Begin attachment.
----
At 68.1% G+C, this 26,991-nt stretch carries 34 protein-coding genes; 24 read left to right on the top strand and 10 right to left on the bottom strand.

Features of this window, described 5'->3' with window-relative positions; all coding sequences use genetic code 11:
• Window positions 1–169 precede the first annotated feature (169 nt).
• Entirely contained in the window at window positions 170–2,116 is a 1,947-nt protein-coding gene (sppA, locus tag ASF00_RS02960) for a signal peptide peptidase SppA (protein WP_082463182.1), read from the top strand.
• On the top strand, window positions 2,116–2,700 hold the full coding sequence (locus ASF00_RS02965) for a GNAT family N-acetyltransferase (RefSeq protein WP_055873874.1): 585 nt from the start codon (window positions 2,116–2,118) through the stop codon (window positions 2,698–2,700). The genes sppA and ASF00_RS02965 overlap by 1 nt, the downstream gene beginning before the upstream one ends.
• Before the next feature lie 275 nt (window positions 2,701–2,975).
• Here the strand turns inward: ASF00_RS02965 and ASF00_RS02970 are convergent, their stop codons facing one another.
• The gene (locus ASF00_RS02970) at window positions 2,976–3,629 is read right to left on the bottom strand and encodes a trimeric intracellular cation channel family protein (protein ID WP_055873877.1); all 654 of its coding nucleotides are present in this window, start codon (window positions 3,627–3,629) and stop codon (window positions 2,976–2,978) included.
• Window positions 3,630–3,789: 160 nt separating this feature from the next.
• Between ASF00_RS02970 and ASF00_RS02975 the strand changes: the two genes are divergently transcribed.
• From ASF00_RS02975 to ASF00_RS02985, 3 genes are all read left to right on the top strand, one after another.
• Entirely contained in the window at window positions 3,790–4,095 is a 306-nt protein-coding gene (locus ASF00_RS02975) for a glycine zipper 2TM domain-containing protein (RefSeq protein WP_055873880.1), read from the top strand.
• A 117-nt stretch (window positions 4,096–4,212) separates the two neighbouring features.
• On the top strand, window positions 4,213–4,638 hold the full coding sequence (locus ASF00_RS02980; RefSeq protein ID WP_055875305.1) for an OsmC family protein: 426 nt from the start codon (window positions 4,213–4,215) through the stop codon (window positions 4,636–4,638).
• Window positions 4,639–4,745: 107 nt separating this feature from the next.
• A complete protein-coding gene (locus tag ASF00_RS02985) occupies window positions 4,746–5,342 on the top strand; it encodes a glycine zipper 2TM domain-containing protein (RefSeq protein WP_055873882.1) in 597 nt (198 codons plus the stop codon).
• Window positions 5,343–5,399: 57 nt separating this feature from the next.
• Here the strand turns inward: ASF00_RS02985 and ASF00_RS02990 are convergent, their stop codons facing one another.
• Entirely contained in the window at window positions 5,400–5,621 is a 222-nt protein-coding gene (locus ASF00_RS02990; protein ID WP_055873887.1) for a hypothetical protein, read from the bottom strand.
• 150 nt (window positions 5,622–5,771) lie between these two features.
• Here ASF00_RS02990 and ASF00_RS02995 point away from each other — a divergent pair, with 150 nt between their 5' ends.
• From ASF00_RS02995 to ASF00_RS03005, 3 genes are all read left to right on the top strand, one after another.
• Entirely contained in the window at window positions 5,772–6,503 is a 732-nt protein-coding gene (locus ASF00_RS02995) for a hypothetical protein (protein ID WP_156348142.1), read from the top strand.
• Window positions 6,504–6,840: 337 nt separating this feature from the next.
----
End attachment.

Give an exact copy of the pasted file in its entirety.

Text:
At 68.1% G+C, this 26,991-nt stretch carries 34 protein-coding genes; 24 read left to right on the top strand and 10 right to left on the bottom strand.

Features of this window, described 5'->3' with window-relative positions; all coding sequences use genetic code 11:
• Window positions 1–169 precede the first annotated feature (169 nt).
• Entirely contained in the window at window positions 170–2,116 is a 1,947-nt protein-coding gene (sppA, locus tag ASF00_RS02960) for a signal peptide peptidase SppA (protein WP_082463182.1), read from the top strand.
• On the top strand, window positions 2,116–2,700 hold the full coding sequence (locus ASF00_RS02965) for a GNAT family N-acetyltransferase (RefSeq protein WP_055873874.1): 585 nt from the start codon (window positions 2,116–2,118) through the stop codon (window positions 2,698–2,700). The genes sppA and ASF00_RS02965 overlap by 1 nt, the downstream gene beginning before the upstream one ends.
• Before the next feature lie 275 nt (window positions 2,701–2,975).
• Here the strand turns inward: ASF00_RS02965 and ASF00_RS02970 are convergent, their stop codons facing one another.
• The gene (locus ASF00_RS02970) at window positions 2,976–3,629 is read right to left on the bottom strand and encodes a trimeric intracellular cation channel family protein (protein ID WP_055873877.1); all 654 of its coding nucleotides are present in this window, start codon (window positions 3,627–3,629) and stop codon (window positions 2,976–2,978) included.
• Window positions 3,630–3,789: 160 nt separating this feature from the next.
• Between ASF00_RS02970 and ASF00_RS02975 the strand changes: the two genes are divergently transcribed.
• From ASF00_RS02975 to ASF00_RS02985, 3 genes are all read left to right on the top strand, one after another.
• Entirely contained in the window at window positions 3,790–4,095 is a 306-nt protein-coding gene (locus ASF00_RS02975) for a glycine zipper 2TM domain-containing protein (RefSeq protein WP_055873880.1), read from the top strand.
• A 117-nt stretch (window positions 4,096–4,212) separates the two neighbouring features.
• On the top strand, window positions 4,213–4,638 hold the full coding sequence (locus ASF00_RS02980; RefSeq protein ID WP_055875305.1) for an OsmC family protein: 426 nt from the start codon (window positions 4,213–4,215) through the stop codon (window positions 4,636–4,638).
• Window positions 4,639–4,745: 107 nt separating this feature from the next.
• A complete protein-coding gene (locus tag ASF00_RS02985) occupies window positions 4,746–5,342 on the top strand; it encodes a glycine zipper 2TM domain-containing protein (RefSeq protein WP_055873882.1) in 597 nt (198 codons plus the stop codon).
• Window positions 5,343–5,399: 57 nt separating this feature from the next.
• Here the strand turns inward: ASF00_RS02985 and ASF00_RS02990 are convergent, their stop codons facing one another.
• Entirely contained in the window at window positions 5,400–5,621 is a 222-nt protein-coding gene (locus ASF00_RS02990; protein ID WP_055873887.1) for a hypothetical protein, read from the bottom strand.
• 150 nt (window positions 5,622–5,771) lie between these two features.
• Here ASF00_RS02990 and ASF00_RS02995 point away from each other — a divergent pair, with 150 nt between their 5' ends.
• From ASF00_RS02995 to ASF00_RS03005, 3 genes are all read left to right on the top strand, one after another.
• Entirely contained in the window at window positions 5,772–6,503 is a 732-nt protein-coding gene (locus ASF00_RS02995) for a hypothetical protein (protein ID WP_156348142.1), read from the top strand.
• Window positions 6,504–6,840: 337 nt separating this feature from the next.